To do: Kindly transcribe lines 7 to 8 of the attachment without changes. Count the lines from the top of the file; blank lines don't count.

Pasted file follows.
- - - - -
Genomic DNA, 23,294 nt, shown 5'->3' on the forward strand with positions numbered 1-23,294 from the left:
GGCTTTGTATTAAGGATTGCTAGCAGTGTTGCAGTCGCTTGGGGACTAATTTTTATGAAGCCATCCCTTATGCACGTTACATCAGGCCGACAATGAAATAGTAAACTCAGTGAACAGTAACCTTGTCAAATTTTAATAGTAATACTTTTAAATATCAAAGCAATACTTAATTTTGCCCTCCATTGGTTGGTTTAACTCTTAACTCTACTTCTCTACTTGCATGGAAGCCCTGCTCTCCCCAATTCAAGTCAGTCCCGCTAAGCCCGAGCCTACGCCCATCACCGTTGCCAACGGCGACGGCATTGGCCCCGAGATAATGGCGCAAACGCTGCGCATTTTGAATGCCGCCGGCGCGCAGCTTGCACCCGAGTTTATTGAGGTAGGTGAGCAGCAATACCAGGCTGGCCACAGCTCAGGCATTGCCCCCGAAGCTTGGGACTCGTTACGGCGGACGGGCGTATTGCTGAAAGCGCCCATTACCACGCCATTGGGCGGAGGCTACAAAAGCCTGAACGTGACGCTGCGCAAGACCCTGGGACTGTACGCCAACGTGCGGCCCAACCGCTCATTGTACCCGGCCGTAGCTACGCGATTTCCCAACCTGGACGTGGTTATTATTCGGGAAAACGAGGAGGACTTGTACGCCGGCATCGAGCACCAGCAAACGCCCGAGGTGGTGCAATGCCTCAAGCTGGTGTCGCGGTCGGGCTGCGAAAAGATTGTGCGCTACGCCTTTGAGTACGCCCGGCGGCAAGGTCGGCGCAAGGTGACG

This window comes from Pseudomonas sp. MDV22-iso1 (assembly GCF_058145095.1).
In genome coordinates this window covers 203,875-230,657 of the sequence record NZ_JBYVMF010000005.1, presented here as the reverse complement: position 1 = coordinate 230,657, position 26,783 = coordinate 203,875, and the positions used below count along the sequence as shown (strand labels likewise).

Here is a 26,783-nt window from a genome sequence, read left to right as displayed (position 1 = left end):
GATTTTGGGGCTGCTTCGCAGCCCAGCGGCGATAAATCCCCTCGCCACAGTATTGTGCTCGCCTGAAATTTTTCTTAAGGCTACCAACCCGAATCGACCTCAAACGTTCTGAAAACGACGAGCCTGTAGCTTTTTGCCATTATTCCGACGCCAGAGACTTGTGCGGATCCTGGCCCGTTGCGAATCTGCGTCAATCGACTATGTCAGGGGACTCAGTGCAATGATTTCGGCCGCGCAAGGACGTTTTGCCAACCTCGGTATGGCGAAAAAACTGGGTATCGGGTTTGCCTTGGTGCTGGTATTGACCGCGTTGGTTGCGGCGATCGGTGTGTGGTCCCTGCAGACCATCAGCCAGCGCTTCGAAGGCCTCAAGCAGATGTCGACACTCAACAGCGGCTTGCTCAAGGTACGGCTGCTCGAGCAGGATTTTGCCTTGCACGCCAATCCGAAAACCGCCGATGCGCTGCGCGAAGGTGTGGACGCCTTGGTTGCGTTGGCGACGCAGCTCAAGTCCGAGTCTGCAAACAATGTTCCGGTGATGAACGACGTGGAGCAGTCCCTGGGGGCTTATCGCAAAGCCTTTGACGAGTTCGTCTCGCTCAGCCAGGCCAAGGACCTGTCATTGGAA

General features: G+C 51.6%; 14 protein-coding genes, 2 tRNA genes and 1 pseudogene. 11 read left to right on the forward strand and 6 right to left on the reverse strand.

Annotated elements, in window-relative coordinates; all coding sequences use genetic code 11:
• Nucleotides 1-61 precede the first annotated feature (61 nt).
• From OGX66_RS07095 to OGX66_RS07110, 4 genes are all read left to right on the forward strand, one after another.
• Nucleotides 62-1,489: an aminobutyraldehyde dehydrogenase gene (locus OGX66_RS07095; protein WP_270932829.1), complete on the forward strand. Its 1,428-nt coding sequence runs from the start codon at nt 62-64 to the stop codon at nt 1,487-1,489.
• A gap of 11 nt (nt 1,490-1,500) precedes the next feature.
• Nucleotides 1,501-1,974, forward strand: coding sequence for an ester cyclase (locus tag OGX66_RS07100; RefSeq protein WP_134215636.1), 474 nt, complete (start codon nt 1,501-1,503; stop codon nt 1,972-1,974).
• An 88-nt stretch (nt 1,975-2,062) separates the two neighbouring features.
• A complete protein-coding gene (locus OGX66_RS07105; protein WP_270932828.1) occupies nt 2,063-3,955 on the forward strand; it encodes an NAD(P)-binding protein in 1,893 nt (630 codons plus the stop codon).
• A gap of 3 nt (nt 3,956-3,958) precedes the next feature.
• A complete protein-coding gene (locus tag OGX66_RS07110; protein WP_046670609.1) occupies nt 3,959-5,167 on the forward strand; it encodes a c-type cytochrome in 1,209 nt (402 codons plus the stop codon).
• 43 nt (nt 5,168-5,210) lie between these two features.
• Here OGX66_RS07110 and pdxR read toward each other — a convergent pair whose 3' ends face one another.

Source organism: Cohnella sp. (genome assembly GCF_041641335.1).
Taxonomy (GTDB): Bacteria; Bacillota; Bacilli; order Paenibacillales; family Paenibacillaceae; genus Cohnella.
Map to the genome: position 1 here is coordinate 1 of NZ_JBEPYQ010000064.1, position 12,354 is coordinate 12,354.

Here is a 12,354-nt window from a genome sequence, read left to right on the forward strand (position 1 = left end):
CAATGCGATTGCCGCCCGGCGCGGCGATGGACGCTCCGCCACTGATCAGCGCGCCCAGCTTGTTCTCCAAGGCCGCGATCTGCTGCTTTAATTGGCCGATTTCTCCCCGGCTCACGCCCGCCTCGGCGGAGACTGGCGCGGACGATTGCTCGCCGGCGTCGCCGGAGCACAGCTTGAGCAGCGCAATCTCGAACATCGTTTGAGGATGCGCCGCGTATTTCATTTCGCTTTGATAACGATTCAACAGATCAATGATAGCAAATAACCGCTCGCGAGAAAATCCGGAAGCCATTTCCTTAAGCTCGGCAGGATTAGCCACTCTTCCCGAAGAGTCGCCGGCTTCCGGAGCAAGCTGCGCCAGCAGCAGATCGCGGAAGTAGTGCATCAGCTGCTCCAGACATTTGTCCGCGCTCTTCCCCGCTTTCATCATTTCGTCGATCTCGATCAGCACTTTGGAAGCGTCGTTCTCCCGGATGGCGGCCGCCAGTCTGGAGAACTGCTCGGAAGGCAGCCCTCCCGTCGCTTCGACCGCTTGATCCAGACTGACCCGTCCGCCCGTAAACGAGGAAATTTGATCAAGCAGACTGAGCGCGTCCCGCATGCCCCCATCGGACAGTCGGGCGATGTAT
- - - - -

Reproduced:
General features: G+C 51.6%; 14 protein-coding genes, 2 tRNA genes and 1 pseudogene. 11 read left to right on the forward strand and 6 right to left on the reverse strand.

Annotated elements, in window-relative coordinates; all coding sequences use genetic code 11: